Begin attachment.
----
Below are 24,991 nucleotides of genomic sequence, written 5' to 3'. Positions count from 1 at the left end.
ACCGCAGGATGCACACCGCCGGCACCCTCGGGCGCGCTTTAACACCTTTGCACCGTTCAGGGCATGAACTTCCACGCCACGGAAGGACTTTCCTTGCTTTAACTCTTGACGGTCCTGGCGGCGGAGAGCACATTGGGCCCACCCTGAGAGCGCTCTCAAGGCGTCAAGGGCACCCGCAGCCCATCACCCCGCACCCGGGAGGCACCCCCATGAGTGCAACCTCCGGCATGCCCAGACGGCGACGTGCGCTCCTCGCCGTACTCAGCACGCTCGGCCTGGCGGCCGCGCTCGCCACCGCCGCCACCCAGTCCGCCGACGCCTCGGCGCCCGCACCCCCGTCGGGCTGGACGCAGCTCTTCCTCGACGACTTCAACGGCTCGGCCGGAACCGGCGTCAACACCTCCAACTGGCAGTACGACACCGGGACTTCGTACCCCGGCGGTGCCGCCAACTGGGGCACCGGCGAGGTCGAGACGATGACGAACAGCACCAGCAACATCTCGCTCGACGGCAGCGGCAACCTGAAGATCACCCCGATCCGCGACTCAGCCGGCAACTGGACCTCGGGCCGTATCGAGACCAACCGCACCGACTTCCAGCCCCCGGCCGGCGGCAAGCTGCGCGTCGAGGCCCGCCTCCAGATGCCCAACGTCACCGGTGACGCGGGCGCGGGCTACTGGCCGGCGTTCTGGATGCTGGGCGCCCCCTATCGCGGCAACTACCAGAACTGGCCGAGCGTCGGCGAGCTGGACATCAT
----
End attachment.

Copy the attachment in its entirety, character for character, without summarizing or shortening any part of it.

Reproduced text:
Below are 24,991 nucleotides of genomic sequence, written 5' to 3'. Positions count from 1 at the left end.
ACCGCAGGATGCACACCGCCGGCACCCTCGGGCGCGCTTTAACACCTTTGCACCGTTCAGGGCATGAACTTCCACGCCACGGAAGGACTTTCCTTGCTTTAACTCTTGACGGTCCTGGCGGCGGAGAGCACATTGGGCCCACCCTGAGAGCGCTCTCAAGGCGTCAAGGGCACCCGCAGCCCATCACCCCGCACCCGGGAGGCACCCCCATGAGTGCAACCTCCGGCATGCCCAGACGGCGACGTGCGCTCCTCGCCGTACTCAGCACGCTCGGCCTGGCGGCCGCGCTCGCCACCGCCGCCACCCAGTCCGCCGACGCCTCGGCGCCCGCACCCCCGTCGGGCTGGACGCAGCTCTTCCTCGACGACTTCAACGGCTCGGCCGGAACCGGCGTCAACACCTCCAACTGGCAGTACGACACCGGGACTTCGTACCCCGGCGGTGCCGCCAACTGGGGCACCGGCGAGGTCGAGACGATGACGAACAGCACCAGCAACATCTCGCTCGACGGCAGCGGCAACCTGAAGATCACCCCGATCCGCGACTCAGCCGGCAACTGGACCTCGGGCCGTATCGAGACCAACCGCACCGACTTCCAGCCCCCGGCCGGCGGCAAGCTGCGCGTCGAGGCCCGCCTCCAGATGCCCAACGTCACCGGTGACGCGGGCGCGGGCTACTGGCCGGCGTTCTGGATGCTGGGCGCCCCCTATCGCGGCAACTACCAGAACTGGCCGAGCGTCGGCGAGCTGGACATCAT